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Palestinians rally for vote on UN status upgrade
Agence France Presse
People hold Palestinian flags and pictures of Yasser Arafat with President Mahmoud Abbas during a rally supporting the Palestinian UN bid for observer state status, in the West bank city of Ramallah, Thursday, Nov. 29, 2012.  (AP Photo/Majdi Mohammed)
People hold Palestinian flags and pictures of Yasser Arafat with President Mahmoud Abbas during a rally supporting the Palestinian UN bid for observer state status, in the West bank city of Ramallah, Thursday, Nov. 29, 2012. (AP Photo/Majdi Mohammed)
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RAMALLAH, Palestinian Territories: Thousands of Palestinians gathered across the West Bank and Gaza on Thursday to demonstrate their support for a fresh attempt by president Mahmud Abbas to secure upgraded UN status in New York.

Abbas is to address the General Assembly later on Thursday ahead of a vote that is expected to grant the Palestinians the status of a non-member observer state.

The bid comes a year after the Palestinian leader first approached the United Nations to seek full state membership but the request stalled at the Security Council due to opposition from the veto-wielding United States.

This time around, the sense of excitement was somewhat muted, with many Palestinians acknowledging that gaining enhanced UN status was unlikely to change the situation on the ground.

But there was also relief in the knowledge that no one state could block the vote at the General Assembly, and that by the evening, the Palestinians would have some level of UN recognition for their state.

In Ramallah's Yasser Arafat Square, which was decked with bunting of Palestinian flags, around a thousand people gathered, many sporting the traditional black-and-white checkered keffiyeh scarf once worn by the late Palestinian leader Yasser Arafat.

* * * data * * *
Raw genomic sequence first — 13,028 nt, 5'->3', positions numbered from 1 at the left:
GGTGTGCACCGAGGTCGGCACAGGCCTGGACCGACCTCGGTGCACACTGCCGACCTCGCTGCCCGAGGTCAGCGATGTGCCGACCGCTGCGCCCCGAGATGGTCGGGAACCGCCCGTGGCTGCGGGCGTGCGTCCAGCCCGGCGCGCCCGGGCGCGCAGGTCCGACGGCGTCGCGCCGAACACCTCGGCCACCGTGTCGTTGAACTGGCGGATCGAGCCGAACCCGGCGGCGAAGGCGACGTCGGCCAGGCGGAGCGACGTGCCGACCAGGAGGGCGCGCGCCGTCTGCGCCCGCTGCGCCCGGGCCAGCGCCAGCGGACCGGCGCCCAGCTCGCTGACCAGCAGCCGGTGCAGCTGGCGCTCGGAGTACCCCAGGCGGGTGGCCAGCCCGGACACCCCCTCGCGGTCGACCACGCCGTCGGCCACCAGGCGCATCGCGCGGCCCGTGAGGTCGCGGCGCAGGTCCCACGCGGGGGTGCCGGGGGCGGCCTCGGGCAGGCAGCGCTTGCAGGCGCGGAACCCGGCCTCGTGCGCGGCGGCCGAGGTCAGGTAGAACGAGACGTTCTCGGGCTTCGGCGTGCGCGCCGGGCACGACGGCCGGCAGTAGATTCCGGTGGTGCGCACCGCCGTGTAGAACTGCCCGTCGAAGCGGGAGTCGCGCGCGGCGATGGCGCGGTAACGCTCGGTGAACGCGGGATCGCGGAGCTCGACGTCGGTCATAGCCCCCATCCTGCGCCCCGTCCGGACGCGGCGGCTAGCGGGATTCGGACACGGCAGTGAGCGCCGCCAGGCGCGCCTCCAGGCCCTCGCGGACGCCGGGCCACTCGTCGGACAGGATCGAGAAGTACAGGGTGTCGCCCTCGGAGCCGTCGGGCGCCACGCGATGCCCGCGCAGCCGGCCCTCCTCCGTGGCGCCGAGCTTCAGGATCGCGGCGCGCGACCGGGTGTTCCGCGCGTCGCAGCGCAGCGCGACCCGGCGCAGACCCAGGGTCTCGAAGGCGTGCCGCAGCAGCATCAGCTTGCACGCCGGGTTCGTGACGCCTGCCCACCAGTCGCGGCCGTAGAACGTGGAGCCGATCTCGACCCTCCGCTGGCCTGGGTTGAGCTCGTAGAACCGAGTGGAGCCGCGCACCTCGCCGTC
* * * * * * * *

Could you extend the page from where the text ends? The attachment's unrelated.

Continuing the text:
"This time it's different because now we are sure that most of the states of the world support us and the United States can't raise the veto," 30-year-old Bothaina Hamdan told AFP.

"It won't be easy to change anything on the ground, the occupation won't end tomorrow, we know that," she added. "But here today we are telling the world that we want peace, and we support peaceful methods to achieve our state."

As she spoke, scout troupes marched around the square, where a stage was set up with a backdrop featuring the faces of both Abbas and Arafat.

Lianna Atrash, 36, was watching the proceedings from behind oversized sunglasses, clapping along with the patriotic music being played from the stage.

"This is a very important day. This opens the door for us towards statehood, it paves the way," she said, as her son tugged her arm, saying "I want a flag, Mum, I want a flag!"

"We'll still be under occupation, but we'll be a state under occupation. Our position will be stronger, and people will be able to hear the voice of Palestine," she added.

In Gaza City, around a thousand people marched towards the UN headquarters in support of the bid, waving flags of various Palestinian factions, including Abbas's Fatah party.

Gaza's ruling Hamas movement, a bitter rival of Fatah, has in recent days expressed tepid support for the UN bid, after its leadership-in-exile announced its backing.

But while the government allowed the rally to go ahead, there were no green Hamas flags to be seen among those participating, an AFP reporter said.

Back in Ramallah, members of all Palestinian factions, including Hamas and Islamic Jihad, took to the stage to express their support for the bid.

But there were also voices of scepticism among the crowd.

"These people are here to dance and drum and sing, but what for?" said 34-year-old Mitri Dbeet as he watched the gathering from outside his shop.

"It's not that I oppose the bid, but I just know it won't do anything, it won't help Gaza, it's totally symbolic. But, I suppose, why not?"

 
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